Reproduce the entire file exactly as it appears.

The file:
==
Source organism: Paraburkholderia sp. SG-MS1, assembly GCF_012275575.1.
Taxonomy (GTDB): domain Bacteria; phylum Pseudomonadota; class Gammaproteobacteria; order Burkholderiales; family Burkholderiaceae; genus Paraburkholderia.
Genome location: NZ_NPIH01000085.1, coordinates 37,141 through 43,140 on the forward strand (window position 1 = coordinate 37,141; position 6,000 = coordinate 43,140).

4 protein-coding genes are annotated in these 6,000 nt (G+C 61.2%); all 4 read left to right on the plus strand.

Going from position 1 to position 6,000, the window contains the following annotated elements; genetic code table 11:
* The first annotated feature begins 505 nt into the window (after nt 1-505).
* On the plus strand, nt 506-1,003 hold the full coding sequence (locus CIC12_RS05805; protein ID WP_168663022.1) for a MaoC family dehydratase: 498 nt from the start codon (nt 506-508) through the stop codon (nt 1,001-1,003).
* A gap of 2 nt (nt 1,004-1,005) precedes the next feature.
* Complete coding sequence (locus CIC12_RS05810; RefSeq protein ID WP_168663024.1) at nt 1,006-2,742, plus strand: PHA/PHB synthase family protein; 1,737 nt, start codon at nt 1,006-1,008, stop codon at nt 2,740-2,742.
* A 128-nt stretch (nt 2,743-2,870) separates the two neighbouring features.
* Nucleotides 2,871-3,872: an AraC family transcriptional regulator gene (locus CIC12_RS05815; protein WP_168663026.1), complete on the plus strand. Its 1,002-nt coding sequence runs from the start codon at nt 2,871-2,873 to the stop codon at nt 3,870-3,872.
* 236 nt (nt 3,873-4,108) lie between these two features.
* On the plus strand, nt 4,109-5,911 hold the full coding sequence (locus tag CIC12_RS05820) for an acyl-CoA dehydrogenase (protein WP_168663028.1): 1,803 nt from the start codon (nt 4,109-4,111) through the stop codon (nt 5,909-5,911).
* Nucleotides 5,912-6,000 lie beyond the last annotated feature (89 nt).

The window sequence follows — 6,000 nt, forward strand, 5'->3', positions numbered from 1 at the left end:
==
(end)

Source organism: Paraburkholderia sp. SG-MS1, assembly GCF_012275575.1.
Taxonomy (GTDB): domain Bacteria; phylum Pseudomonadota; class Gammaproteobacteria; order Burkholderiales; family Burkholderiaceae; genus Paraburkholderia.
Genome location: NZ_NPIH01000085.1, coordinates 37,141 through 43,140 on the forward strand (window position 1 = coordinate 37,141; position 6,000 = coordinate 43,140).

4 protein-coding genes are annotated in these 6,000 nt (G+C 61.2%); all 4 read left to right on the plus strand.

Going from position 1 to position 6,000, the window contains the following annotated elements; genetic code table 11:
* The first annotated feature begins 505 nt into the window (after nt 1-505).
* On the plus strand, nt 506-1,003 hold the full coding sequence (locus CIC12_RS05805; protein ID WP_168663022.1) for a MaoC family dehydratase: 498 nt from the start codon (nt 506-508) through the stop codon (nt 1,001-1,003).
* A gap of 2 nt (nt 1,004-1,005) precedes the next feature.
* Complete coding sequence (locus CIC12_RS05810; RefSeq protein ID WP_168663024.1) at nt 1,006-2,742, plus strand: PHA/PHB synthase family protein; 1,737 nt, start codon at nt 1,006-1,008, stop codon at nt 2,740-2,742.
* A 128-nt stretch (nt 2,743-2,870) separates the two neighbouring features.
* Nucleotides 2,871-3,872: an AraC family transcriptional regulator gene (locus CIC12_RS05815; protein WP_168663026.1), complete on the plus strand. Its 1,002-nt coding sequence runs from the start codon at nt 2,871-2,873 to the stop codon at nt 3,870-3,872.
* 236 nt (nt 3,873-4,108) lie between these two features.
* On the plus strand, nt 4,109-5,911 hold the full coding sequence (locus tag CIC12_RS05820) for an acyl-CoA dehydrogenase (protein WP_168663028.1): 1,803 nt from the start codon (nt 4,109-4,111) through the stop codon (nt 5,909-5,911).
* Nucleotides 5,912-6,000 lie beyond the last annotated feature (89 nt).

The window sequence follows — 6,000 nt, forward strand, 5'->3', positions numbered from 1 at the left end: